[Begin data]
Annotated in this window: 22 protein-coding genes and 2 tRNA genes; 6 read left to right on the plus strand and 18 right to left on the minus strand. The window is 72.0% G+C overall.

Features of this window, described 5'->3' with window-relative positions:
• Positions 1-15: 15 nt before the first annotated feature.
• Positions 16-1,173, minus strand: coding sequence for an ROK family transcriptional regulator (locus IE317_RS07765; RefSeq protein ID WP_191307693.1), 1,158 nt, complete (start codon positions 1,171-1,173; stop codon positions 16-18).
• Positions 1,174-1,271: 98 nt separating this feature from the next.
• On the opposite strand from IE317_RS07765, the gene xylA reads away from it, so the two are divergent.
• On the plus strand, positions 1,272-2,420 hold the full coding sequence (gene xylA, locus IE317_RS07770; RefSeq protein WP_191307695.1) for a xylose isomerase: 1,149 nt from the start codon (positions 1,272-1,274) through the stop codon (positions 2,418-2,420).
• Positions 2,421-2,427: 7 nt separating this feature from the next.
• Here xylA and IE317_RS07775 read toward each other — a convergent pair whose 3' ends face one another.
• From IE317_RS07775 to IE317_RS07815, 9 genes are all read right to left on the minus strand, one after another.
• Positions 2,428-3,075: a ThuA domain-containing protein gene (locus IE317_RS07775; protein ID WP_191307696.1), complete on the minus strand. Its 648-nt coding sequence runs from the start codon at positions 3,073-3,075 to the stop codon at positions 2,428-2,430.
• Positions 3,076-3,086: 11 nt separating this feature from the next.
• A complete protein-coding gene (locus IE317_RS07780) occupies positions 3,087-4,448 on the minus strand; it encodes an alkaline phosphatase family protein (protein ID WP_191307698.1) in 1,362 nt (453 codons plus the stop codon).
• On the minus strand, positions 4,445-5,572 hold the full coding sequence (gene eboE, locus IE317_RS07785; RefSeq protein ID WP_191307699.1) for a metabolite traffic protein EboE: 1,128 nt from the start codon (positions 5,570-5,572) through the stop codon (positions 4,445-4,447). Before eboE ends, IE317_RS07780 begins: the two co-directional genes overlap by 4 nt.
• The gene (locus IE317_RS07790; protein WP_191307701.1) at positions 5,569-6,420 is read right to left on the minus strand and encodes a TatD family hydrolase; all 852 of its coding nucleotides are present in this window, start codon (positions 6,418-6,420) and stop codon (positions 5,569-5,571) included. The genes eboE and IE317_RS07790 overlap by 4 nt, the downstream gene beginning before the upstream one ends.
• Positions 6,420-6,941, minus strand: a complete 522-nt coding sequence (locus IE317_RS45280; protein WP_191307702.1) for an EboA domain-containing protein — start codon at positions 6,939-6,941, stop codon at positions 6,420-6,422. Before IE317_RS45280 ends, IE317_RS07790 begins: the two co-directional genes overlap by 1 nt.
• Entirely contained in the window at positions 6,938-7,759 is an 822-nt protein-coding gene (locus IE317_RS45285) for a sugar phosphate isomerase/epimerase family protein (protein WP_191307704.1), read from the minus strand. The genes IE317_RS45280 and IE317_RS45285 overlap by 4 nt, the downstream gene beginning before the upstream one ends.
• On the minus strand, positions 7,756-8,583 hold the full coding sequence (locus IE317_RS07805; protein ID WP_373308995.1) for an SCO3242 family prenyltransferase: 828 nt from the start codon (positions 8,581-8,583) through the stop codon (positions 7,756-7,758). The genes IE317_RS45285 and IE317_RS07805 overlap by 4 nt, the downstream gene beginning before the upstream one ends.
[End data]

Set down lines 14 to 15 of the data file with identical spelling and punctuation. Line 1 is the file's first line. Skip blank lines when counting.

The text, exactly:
• On the minus strand, positions 4,445-5,572 hold the full coding sequence (gene eboE, locus IE317_RS07785; RefSeq protein ID WP_191307699.1) for a metabolite traffic protein EboE: 1,128 nt from the start codon (positions 5,570-5,572) through the stop codon (positions 4,445-4,447). Before eboE ends, IE317_RS07780 begins: the two co-directional genes overlap by 4 nt.
• The gene (locus IE317_RS07790; protein WP_191307701.1) at positions 5,569-6,420 is read right to left on the minus strand and encodes a TatD family hydrolase; all 852 of its coding nucleotides are present in this window, start codon (positions 6,418-6,420) and stop codon (positions 5,569-5,571) included. The genes eboE and IE317_RS07790 overlap by 4 nt, the downstream gene beginning before the upstream one ends.